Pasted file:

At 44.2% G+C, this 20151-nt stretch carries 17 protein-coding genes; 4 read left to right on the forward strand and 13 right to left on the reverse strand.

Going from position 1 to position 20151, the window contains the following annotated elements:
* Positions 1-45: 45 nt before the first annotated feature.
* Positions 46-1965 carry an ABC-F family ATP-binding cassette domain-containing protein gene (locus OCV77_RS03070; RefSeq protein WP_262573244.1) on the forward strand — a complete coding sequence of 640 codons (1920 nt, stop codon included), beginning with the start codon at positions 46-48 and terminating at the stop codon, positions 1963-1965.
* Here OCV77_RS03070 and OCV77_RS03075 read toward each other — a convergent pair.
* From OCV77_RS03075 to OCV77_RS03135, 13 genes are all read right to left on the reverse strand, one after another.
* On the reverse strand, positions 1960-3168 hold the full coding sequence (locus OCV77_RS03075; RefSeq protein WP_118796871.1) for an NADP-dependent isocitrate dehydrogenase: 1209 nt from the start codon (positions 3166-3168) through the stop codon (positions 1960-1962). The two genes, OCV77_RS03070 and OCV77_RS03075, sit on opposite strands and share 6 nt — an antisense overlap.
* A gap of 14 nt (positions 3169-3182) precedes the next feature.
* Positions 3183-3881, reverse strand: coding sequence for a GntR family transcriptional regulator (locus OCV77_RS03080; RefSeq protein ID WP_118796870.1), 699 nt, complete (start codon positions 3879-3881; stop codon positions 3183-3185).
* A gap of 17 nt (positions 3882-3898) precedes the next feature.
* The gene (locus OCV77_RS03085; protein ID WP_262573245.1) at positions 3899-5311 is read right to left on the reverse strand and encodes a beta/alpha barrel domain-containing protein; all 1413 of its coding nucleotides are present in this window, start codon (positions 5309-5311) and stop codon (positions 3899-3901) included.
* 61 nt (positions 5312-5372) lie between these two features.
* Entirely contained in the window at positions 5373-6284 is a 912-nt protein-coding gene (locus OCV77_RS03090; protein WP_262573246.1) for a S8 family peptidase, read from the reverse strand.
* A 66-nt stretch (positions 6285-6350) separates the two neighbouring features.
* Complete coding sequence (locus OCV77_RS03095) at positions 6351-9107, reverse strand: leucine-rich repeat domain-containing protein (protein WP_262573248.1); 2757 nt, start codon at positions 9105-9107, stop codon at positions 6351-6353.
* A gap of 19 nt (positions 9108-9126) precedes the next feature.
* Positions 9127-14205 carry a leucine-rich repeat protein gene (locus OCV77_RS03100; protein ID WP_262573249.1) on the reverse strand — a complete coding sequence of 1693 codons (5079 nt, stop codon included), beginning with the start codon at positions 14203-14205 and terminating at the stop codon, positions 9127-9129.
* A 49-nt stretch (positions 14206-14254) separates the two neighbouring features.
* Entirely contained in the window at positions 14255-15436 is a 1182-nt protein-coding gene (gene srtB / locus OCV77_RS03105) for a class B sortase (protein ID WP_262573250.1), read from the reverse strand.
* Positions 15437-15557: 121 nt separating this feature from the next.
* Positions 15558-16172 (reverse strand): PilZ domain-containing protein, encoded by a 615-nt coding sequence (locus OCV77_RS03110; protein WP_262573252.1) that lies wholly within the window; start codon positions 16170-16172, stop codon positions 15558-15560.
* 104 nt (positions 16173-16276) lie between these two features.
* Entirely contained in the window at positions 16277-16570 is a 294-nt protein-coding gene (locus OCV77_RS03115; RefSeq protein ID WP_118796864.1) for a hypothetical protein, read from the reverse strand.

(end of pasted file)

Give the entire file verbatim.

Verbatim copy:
At 44.2% G+C, this 20151-nt stretch carries 17 protein-coding genes; 4 read left to right on the forward strand and 13 right to left on the reverse strand.

Going from position 1 to position 20151, the window contains the following annotated elements:
* Positions 1-45: 45 nt before the first annotated feature.
* Positions 46-1965 carry an ABC-F family ATP-binding cassette domain-containing protein gene (locus OCV77_RS03070; RefSeq protein WP_262573244.1) on the forward strand — a complete coding sequence of 640 codons (1920 nt, stop codon included), beginning with the start codon at positions 46-48 and terminating at the stop codon, positions 1963-1965.
* Here OCV77_RS03070 and OCV77_RS03075 read toward each other — a convergent pair.
* From OCV77_RS03075 to OCV77_RS03135, 13 genes are all read right to left on the reverse strand, one after another.
* On the reverse strand, positions 1960-3168 hold the full coding sequence (locus OCV77_RS03075; RefSeq protein WP_118796871.1) for an NADP-dependent isocitrate dehydrogenase: 1209 nt from the start codon (positions 3166-3168) through the stop codon (positions 1960-1962). The two genes, OCV77_RS03070 and OCV77_RS03075, sit on opposite strands and share 6 nt — an antisense overlap.
* A gap of 14 nt (positions 3169-3182) precedes the next feature.
* Positions 3183-3881, reverse strand: coding sequence for a GntR family transcriptional regulator (locus OCV77_RS03080; RefSeq protein ID WP_118796870.1), 699 nt, complete (start codon positions 3879-3881; stop codon positions 3183-3185).
* A gap of 17 nt (positions 3882-3898) precedes the next feature.
* The gene (locus OCV77_RS03085; protein ID WP_262573245.1) at positions 3899-5311 is read right to left on the reverse strand and encodes a beta/alpha barrel domain-containing protein; all 1413 of its coding nucleotides are present in this window, start codon (positions 5309-5311) and stop codon (positions 3899-3901) included.
* 61 nt (positions 5312-5372) lie between these two features.
* Entirely contained in the window at positions 5373-6284 is a 912-nt protein-coding gene (locus OCV77_RS03090; protein WP_262573246.1) for a S8 family peptidase, read from the reverse strand.
* A 66-nt stretch (positions 6285-6350) separates the two neighbouring features.
* Complete coding sequence (locus OCV77_RS03095) at positions 6351-9107, reverse strand: leucine-rich repeat domain-containing protein (protein WP_262573248.1); 2757 nt, start codon at positions 9105-9107, stop codon at positions 6351-6353.
* A gap of 19 nt (positions 9108-9126) precedes the next feature.
* Positions 9127-14205 carry a leucine-rich repeat protein gene (locus OCV77_RS03100; protein ID WP_262573249.1) on the reverse strand — a complete coding sequence of 1693 codons (5079 nt, stop codon included), beginning with the start codon at positions 14203-14205 and terminating at the stop codon, positions 9127-9129.
* A 49-nt stretch (positions 14206-14254) separates the two neighbouring features.
* Entirely contained in the window at positions 14255-15436 is a 1182-nt protein-coding gene (gene srtB / locus OCV77_RS03105) for a class B sortase (protein ID WP_262573250.1), read from the reverse strand.
* Positions 15437-15557: 121 nt separating this feature from the next.
* Positions 15558-16172 (reverse strand): PilZ domain-containing protein, encoded by a 615-nt coding sequence (locus OCV77_RS03110; protein WP_262573252.1) that lies wholly within the window; start codon positions 16170-16172, stop codon positions 15558-15560.
* 104 nt (positions 16173-16276) lie between these two features.
* Entirely contained in the window at positions 16277-16570 is a 294-nt protein-coding gene (locus OCV77_RS03115; RefSeq protein ID WP_118796864.1) for a hypothetical protein, read from the reverse strand.